For seasoned observers of Northern Ireland’s political landscape, it comes as no surprise that the Catholic population there is growing faster than the Protestant. For several years, in fact, Catholics have been in the majority in the four counties west of the River Bann. Northern Protestants, meanwhile, have been moving increasingly to the northeast. This demographic shift has largely been reflected in the political representation of the various constituencies, with the North’s three cities — Belfast, Derry and Armagh — and at least 13 of the 26 local council areas now having Catholic majorities.
What is surprising, however, is the rate at which Catholics seem to be overtaking Protestants. Beginning a decade ago, after the last census, conventional wisdom had the population breakdown at roughly 60-40 Protestant, with Catholics closing. In reality, the difference may have been much less than that, and closer to just a few percentage points today. Though the North’s newest census figures won’t be available until later this year, David McKittrick, a journalist writing last week in the London Independent, said he believes the scorecard reads 50 percent Protestant, 46 percent Catholic and 4 percent “Other.” What’s more, he noted that the Protestant majority may evaporate within 10 years.
These, of course, are all interesting numbers. And no doubt the changing demographic has influenced, and will continue to influence, people’s political behavior throughout the North. Indeed, many believe that some Unionist support for the Good Friday agreement in 1998 was the result of a recognition that a Catholic majority, and thus perhaps an eventual united Ireland, was inevitable. For these politicians, negotiating a good deal for their constituents was paramount at the time. That belief — or fear — may continue to bolster the peace process.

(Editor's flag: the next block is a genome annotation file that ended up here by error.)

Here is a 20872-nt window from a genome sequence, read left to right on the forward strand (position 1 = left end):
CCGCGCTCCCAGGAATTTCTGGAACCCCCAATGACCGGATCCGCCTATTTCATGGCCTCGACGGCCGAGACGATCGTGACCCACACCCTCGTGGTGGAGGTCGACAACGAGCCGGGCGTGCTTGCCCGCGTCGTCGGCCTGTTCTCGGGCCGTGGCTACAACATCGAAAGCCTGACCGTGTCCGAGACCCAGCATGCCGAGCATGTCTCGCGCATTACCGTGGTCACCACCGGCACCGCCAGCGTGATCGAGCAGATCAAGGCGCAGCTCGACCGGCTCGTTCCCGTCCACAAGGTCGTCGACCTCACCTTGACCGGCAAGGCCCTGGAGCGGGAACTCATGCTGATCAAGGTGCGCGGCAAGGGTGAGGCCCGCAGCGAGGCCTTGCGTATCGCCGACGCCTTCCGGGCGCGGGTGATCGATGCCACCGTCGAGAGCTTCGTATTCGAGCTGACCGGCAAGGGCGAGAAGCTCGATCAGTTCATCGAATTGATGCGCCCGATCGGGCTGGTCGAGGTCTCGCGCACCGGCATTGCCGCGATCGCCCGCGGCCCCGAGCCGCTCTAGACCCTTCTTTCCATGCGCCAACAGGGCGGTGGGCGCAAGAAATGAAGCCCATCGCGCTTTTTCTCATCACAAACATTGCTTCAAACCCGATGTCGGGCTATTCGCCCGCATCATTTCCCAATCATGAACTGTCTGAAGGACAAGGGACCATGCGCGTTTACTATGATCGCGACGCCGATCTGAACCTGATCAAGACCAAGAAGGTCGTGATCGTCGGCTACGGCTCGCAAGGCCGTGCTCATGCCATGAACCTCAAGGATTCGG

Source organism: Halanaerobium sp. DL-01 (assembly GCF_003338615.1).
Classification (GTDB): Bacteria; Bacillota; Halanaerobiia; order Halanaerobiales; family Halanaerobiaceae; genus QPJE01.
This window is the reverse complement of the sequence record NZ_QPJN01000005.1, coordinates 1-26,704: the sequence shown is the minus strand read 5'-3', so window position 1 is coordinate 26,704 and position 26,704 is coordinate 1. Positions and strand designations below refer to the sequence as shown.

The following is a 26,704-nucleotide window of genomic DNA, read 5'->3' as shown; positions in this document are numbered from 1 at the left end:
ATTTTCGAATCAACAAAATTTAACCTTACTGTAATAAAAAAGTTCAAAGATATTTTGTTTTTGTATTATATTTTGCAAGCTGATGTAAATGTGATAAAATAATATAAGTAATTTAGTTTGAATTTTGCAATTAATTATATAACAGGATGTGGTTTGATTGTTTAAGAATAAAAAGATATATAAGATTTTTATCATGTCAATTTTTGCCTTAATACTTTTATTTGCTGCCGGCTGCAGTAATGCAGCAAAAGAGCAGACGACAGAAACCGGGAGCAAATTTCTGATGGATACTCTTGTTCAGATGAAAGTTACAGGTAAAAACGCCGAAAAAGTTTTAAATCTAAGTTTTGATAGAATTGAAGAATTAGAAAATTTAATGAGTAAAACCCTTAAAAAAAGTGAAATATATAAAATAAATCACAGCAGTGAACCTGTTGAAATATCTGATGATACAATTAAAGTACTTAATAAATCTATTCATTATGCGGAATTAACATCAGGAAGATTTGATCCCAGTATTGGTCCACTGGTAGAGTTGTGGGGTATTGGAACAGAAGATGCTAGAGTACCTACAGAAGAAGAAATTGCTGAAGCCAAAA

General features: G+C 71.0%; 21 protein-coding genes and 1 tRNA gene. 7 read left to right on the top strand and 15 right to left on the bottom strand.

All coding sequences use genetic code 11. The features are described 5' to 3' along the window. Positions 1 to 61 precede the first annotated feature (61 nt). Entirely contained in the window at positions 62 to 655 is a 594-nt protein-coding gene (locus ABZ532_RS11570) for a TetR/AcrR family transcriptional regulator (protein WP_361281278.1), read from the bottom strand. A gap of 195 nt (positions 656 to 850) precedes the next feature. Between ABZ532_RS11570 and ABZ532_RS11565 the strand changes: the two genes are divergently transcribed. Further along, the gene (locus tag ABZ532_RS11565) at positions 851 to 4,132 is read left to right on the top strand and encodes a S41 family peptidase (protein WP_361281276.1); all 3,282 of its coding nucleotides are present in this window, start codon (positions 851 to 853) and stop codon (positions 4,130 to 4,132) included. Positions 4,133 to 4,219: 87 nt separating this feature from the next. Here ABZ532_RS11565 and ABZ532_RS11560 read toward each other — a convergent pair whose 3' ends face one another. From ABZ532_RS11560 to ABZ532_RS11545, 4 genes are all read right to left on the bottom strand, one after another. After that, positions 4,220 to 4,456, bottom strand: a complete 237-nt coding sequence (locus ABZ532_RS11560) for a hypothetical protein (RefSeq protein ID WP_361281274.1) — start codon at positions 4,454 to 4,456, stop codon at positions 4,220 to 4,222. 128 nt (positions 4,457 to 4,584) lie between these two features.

On the flip side, the numbers shift can also be viewed as an ominous sign. For some on the Unionist side, especially in those working-class loyalist areas that sit cheek by jowl with republican-dominated neighborhoods, a siege mentality is already well formed and continues to be nourished by demagogues like the Rev. Ian Paisley. Witness the protests against Catholic schoolgirls at the Holy Cross school in the Ardoyne section of North Belfast. If the peace process is ever going to slip back into violence, the flashpoint will likely be a setting such as this.
But violence can and must be avoided. Recent statements made by Sinn Fein leaders Gerry Adams and Martin McGuinness while in New York, in which they spoke of the necessity of Unionist “consent” before there can be a united Ireland, is the kind of pragmatic, even magnanimous gesture that will be required by all sides.
And yet in the long run the real success of the peace process will be determined not by the population numbers, but, rather, how readily the people of Northern Ireland can abandon their preoccupation with them. In a true democracy, things like a person’s religion don’t matter — or matter very little. What’s important is the common good, which is debated among political parties that exist based on their positions on a broad range of issues affecting their constituents. In the North, where religious beliefs have long determined the political, change will come slowly. But come it must. It is all much easier said than done, but in the end, it is the only answer for Northern Ireland.
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